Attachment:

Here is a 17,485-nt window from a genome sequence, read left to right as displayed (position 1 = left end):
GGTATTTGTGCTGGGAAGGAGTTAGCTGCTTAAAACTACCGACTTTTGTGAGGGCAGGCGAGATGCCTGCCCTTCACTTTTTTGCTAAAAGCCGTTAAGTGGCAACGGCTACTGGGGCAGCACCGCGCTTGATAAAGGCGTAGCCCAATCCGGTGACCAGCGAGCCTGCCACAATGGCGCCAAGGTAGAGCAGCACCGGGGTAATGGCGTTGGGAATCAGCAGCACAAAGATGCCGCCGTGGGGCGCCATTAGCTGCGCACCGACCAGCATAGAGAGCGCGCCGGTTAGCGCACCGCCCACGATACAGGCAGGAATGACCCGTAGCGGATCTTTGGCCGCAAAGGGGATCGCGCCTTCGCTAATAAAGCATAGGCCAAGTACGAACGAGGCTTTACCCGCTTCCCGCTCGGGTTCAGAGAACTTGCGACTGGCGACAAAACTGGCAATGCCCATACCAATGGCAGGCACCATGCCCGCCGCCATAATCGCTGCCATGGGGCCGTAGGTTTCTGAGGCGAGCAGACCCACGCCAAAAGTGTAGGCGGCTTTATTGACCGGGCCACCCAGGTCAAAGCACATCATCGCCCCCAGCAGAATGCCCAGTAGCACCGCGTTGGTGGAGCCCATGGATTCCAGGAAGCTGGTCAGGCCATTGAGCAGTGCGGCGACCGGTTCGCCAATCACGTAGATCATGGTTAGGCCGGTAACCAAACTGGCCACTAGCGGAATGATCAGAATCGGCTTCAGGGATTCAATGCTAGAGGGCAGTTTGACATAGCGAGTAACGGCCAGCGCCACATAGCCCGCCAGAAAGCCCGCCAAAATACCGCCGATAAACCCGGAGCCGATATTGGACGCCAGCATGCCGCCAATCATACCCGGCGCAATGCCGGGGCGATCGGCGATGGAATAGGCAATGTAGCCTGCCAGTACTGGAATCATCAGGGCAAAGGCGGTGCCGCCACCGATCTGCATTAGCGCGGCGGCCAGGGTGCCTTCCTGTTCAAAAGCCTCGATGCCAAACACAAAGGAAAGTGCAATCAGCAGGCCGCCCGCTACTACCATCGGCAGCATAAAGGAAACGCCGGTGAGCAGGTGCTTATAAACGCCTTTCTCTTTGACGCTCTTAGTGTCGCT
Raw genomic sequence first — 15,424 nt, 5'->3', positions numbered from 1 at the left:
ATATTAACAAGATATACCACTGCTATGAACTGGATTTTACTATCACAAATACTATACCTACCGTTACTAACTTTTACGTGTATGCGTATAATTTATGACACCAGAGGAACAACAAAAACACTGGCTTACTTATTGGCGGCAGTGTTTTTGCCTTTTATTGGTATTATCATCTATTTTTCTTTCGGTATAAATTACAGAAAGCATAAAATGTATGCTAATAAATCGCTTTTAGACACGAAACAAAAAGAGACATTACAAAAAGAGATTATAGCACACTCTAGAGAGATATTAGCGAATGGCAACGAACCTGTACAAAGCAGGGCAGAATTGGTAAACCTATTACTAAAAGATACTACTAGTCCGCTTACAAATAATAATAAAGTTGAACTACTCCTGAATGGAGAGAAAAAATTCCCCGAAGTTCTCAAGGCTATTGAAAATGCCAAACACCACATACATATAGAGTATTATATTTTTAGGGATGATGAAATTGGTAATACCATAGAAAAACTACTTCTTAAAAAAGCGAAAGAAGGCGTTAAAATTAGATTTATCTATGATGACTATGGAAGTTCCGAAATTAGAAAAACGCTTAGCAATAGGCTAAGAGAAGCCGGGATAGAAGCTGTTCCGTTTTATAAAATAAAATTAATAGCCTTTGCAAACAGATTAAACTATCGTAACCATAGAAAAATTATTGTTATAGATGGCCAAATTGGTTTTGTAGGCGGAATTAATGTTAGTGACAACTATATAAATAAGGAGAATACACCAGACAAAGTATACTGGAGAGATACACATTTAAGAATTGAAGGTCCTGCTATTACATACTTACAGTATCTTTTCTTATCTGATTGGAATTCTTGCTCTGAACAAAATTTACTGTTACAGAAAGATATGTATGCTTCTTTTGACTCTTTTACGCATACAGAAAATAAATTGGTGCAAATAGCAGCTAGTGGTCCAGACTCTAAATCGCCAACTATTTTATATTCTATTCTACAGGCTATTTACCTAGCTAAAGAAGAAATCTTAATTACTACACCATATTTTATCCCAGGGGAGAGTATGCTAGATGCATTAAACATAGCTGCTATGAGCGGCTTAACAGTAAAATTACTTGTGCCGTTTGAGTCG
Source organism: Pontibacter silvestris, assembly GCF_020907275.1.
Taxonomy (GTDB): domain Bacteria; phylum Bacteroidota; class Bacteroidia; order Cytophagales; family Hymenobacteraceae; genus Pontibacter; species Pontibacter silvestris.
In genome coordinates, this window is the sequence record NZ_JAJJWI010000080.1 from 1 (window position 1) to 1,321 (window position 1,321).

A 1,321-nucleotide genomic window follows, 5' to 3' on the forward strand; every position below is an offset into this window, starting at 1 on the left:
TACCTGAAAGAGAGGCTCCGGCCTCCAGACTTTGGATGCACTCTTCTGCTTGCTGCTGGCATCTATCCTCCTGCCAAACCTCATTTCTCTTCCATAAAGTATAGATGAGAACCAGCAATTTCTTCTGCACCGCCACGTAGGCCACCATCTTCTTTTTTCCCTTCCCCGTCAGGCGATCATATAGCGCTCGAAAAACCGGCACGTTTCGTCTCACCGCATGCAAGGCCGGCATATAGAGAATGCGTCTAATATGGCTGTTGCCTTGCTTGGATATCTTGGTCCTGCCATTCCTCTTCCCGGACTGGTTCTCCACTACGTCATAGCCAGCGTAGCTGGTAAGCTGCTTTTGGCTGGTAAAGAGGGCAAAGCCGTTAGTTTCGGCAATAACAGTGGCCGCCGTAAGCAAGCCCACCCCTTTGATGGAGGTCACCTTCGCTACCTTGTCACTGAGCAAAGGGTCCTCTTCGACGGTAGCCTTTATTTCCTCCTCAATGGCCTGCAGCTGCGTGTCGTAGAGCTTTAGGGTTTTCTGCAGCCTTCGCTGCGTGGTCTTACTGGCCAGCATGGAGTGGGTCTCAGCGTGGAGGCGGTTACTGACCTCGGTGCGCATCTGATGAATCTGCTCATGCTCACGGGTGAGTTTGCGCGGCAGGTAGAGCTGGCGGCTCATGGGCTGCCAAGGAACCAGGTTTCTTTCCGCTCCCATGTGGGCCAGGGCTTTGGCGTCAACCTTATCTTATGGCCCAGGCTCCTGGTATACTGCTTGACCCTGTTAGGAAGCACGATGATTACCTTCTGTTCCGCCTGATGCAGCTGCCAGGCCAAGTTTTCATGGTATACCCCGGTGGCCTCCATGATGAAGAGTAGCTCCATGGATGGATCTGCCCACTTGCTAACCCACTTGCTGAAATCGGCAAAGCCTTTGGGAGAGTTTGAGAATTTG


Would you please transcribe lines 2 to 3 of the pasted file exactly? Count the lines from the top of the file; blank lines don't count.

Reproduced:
GGTATTTGTGCTGGGAAGGAGTTAGCTGCTTAAAACTACCGACTTTTGTGAGGGCAGGCGAGATGCCTGCCCTTCACTTTTTTGCTAAAAGCCGTTAAGTGGCAACGGCTACTGGGGCAGCACCGCGCTTGATAAAGGCGTAGCCCAATCCGGTGACCAGCGAGCCTGCCACAATGGCGCCAAGGTAGAGCAGCACCGGGGTAATGGCGTTGGGAATCAGCAGCACAAAGATGCCGCCGTGGGGCGCCATTAGCTGCGCACCGACCAGCATAGAGAGCGCGCCGGTTAGCGCACCGCCCACGATACAGGCAGGAATGACCCGTAGCGGATCTTTGGCCGCAAAGGGGATCGCGCCTTCGCTAATAAAGCATAGGCCAAGTACGAACGAGGCTTTACCCGCTTCCCGCTCGGGTTCAGAGAACTTGCGACTGGCGACAAAACTGGCAATGCCCATACCAATGGCAGGCACCATGCCCGCCGCCATAATCGCTGCCATGGGGCCGTAGGTTTCTGAGGCGAGCAGACCCACGCCAAAAGTGTAGGCGGCTTTATTGACCGGGCCACCCAGGTCAAAGCACATCATCGCCCCCAGCAGAATGCCCAGTAGCACCGCGTTGGTGGAGCCCATGGATTCCAGGAAGCTGGTCAGGCCATTGAGCAGTGCGGCGACCGGTTCGCCAATCACGTAGATCATGGTTAGGCCGGTAACCAAACTGGCCACTAGCGGAATGATCAGAATCGGCTTCAGGGATTCAATGCTAGAGGGCAGTTTGACATAGCGAGTAACGGCCAGCGCCACATAGCCCGCCAGAAAGCCCGCCAAAATACCGCCGATAAACCCGGAGCCGATATTGGACGCCAGCATGCCGCCAATCATACCCGGCGCAATGCCGGGGCGATCGGCGATGGAATAGGCAATGTAGCCTGCCAGTACTGGAATCATCAGGGCAAAGGCGGTGCCGCCACCGATCTGCATTAGCGCGGCGGCCAGGGTGCCTTCCTGTTCAAAAGCCTCGATGCCAAACACAAAGGAAAGTGCAATCAGCAGGCCGCCCGCTACTACCATCGGCAGCATAAAGGAAACGCCGGTGAGCAGGTGCTTATAAACGCCTTTCTCTTTGACGCTCTTAGTGTCGCT
Raw genomic sequence first — 15,424 nt, 5'->3', positions numbered from 1 at the left: